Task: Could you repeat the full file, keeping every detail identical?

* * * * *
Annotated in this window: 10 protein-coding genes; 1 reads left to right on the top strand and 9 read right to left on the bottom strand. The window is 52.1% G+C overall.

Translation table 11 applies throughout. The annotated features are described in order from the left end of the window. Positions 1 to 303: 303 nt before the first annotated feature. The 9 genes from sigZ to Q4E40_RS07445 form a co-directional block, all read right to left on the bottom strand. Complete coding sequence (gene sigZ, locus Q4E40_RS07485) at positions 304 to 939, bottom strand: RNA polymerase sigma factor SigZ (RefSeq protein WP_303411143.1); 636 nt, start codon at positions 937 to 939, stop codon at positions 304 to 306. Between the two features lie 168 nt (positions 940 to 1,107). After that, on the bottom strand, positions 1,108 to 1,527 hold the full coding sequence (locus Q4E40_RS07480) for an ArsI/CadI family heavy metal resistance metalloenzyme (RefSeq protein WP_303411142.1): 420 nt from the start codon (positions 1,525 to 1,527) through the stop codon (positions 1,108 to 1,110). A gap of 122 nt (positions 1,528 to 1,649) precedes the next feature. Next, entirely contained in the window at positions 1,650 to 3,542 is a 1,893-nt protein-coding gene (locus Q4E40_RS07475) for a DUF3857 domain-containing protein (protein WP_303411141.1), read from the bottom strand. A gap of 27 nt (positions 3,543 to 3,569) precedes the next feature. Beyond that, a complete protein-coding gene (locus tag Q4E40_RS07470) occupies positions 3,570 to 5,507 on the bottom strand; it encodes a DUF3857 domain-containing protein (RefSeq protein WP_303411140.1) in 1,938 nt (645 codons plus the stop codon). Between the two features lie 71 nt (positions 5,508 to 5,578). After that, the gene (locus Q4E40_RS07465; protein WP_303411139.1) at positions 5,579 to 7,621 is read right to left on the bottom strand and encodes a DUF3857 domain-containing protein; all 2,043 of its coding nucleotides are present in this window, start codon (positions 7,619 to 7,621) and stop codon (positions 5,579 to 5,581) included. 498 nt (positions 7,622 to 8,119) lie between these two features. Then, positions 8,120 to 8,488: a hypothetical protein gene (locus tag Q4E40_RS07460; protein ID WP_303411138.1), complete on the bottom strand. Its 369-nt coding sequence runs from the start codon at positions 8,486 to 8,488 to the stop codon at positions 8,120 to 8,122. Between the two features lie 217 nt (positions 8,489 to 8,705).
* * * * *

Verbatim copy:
Annotated in this window: 10 protein-coding genes; 1 reads left to right on the top strand and 9 read right to left on the bottom strand. The window is 52.1% G+C overall.

Translation table 11 applies throughout. The annotated features are described in order from the left end of the window. Positions 1 to 303: 303 nt before the first annotated feature. The 9 genes from sigZ to Q4E40_RS07445 form a co-directional block, all read right to left on the bottom strand. Complete coding sequence (gene sigZ, locus Q4E40_RS07485) at positions 304 to 939, bottom strand: RNA polymerase sigma factor SigZ (RefSeq protein WP_303411143.1); 636 nt, start codon at positions 937 to 939, stop codon at positions 304 to 306. Between the two features lie 168 nt (positions 940 to 1,107). After that, on the bottom strand, positions 1,108 to 1,527 hold the full coding sequence (locus Q4E40_RS07480) for an ArsI/CadI family heavy metal resistance metalloenzyme (RefSeq protein WP_303411142.1): 420 nt from the start codon (positions 1,525 to 1,527) through the stop codon (positions 1,108 to 1,110). A gap of 122 nt (positions 1,528 to 1,649) precedes the next feature. Next, entirely contained in the window at positions 1,650 to 3,542 is a 1,893-nt protein-coding gene (locus Q4E40_RS07475) for a DUF3857 domain-containing protein (protein WP_303411141.1), read from the bottom strand. A gap of 27 nt (positions 3,543 to 3,569) precedes the next feature. Beyond that, a complete protein-coding gene (locus tag Q4E40_RS07470) occupies positions 3,570 to 5,507 on the bottom strand; it encodes a DUF3857 domain-containing protein (RefSeq protein WP_303411140.1) in 1,938 nt (645 codons plus the stop codon). Between the two features lie 71 nt (positions 5,508 to 5,578). After that, the gene (locus Q4E40_RS07465; protein WP_303411139.1) at positions 5,579 to 7,621 is read right to left on the bottom strand and encodes a DUF3857 domain-containing protein; all 2,043 of its coding nucleotides are present in this window, start codon (positions 7,619 to 7,621) and stop codon (positions 5,579 to 5,581) included. 498 nt (positions 7,622 to 8,119) lie between these two features. Then, positions 8,120 to 8,488: a hypothetical protein gene (locus tag Q4E40_RS07460; protein ID WP_303411138.1), complete on the bottom strand. Its 369-nt coding sequence runs from the start codon at positions 8,486 to 8,488 to the stop codon at positions 8,120 to 8,122. Between the two features lie 217 nt (positions 8,489 to 8,705).